HLERI, a, m. or hlöri, but hleði in Korm. 10, Ísl. ii. 113; that hleri or hlöri is the better form is borne out by the mod. usage as well as by the derived hler and hlera:—a shutter or door for bedrooms and closets in old dwellings, which moved up and down in a groove or rabbet, like windows in Engl. dwellings, and locked into the threshold: the passage in Korm. S. is esp. decisive, where Kormak sees Steingerda’s feet outside between the half-shut door (hleri) and the threshold,—hann rak kerli fyrir hleðann svá at eigi gékk aptr, viz. between the threshold and the shutter, Ísl. ii. 113; hence comes the law phrase, standa á hleri (hlera?), to stand at the shutter, i. e. to stand listening, eaves-dropping, Bjarn. 43: freq. in mod. usage, as also standa of hleðum, id., Hðm. 23: in mod. usage a shutter for a window is called hleri.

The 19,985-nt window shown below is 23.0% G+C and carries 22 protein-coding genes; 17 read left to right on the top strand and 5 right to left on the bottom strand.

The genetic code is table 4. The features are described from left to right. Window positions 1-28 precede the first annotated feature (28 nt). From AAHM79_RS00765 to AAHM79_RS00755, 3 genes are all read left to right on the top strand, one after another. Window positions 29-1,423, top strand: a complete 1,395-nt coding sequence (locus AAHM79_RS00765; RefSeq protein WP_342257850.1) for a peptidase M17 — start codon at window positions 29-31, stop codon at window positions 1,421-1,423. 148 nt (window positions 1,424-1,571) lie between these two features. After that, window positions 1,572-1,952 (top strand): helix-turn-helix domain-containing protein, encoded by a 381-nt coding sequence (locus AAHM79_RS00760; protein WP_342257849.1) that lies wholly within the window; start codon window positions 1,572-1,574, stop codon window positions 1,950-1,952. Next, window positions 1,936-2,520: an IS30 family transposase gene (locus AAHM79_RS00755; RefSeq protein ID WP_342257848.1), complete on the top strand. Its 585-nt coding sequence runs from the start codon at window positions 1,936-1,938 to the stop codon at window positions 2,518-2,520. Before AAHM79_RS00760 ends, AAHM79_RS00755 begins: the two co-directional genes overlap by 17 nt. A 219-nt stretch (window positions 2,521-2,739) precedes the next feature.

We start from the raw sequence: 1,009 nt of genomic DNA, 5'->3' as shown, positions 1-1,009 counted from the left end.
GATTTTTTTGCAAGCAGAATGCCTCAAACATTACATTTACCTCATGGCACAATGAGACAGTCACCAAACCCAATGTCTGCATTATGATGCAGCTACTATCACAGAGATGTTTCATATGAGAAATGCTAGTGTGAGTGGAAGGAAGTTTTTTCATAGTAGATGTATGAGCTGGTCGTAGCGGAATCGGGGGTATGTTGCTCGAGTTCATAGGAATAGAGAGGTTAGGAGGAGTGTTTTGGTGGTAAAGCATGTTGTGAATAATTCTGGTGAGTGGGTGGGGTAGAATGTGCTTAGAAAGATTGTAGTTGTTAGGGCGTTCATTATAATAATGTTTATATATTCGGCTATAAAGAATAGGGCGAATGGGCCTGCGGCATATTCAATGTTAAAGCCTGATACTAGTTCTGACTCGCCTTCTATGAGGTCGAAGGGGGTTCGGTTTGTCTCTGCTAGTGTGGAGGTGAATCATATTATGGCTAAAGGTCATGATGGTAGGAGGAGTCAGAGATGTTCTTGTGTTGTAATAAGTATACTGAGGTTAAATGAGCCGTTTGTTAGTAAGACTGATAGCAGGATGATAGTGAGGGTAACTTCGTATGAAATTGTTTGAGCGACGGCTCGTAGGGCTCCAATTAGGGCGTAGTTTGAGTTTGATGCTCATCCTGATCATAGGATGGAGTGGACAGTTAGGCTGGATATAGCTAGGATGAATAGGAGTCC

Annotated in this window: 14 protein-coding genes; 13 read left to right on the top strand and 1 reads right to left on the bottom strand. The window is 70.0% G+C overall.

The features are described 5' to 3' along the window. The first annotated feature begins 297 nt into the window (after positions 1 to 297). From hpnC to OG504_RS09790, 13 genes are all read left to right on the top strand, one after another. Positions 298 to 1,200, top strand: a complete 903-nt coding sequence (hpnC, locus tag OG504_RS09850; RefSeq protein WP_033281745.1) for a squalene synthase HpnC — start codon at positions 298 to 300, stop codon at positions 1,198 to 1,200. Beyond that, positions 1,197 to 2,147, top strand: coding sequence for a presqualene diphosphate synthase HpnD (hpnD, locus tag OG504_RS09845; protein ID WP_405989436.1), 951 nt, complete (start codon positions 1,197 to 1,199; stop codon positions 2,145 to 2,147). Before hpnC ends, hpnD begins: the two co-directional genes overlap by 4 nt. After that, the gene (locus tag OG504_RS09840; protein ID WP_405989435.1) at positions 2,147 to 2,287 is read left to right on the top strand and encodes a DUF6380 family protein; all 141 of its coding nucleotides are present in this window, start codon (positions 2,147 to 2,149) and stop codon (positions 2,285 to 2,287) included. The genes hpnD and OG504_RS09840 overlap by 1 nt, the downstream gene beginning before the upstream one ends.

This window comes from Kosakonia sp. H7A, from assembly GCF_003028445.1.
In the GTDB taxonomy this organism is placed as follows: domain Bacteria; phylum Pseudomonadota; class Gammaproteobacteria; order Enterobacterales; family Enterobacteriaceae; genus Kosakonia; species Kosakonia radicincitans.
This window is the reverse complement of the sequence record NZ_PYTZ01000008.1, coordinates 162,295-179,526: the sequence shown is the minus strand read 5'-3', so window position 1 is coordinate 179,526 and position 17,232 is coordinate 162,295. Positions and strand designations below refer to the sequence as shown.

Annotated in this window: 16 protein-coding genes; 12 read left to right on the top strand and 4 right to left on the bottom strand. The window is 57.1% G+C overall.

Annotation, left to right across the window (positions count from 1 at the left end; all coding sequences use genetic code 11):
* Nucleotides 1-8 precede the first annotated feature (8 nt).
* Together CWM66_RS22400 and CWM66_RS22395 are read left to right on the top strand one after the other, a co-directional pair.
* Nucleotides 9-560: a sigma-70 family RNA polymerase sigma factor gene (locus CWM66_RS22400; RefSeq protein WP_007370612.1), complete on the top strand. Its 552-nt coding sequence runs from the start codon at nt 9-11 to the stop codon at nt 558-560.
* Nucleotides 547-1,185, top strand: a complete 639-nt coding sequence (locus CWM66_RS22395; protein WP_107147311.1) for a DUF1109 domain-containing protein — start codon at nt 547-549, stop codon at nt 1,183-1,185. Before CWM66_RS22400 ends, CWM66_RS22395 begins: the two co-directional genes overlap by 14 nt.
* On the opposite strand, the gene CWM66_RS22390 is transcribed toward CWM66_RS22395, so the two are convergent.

hlersi, adj., mod. hlessa, q. v.; sló á hann ótta miklum svá sem hann yrði hlersi (hleyrsi, v. l.), Post. (Unger) 121.

hler-tjöld, n. pl. ‘ear-lids,’ poët. the ears, Ad. 9.

hlessa, adj. indecl. [hlass], prop. ‘loaded,’ i. e. amazed, wondering.

hlessa, t, to load, weigh; h. sér niðr, to sit down heavily.

hlessing, f. a freight, loading, N. G. L. i. 410.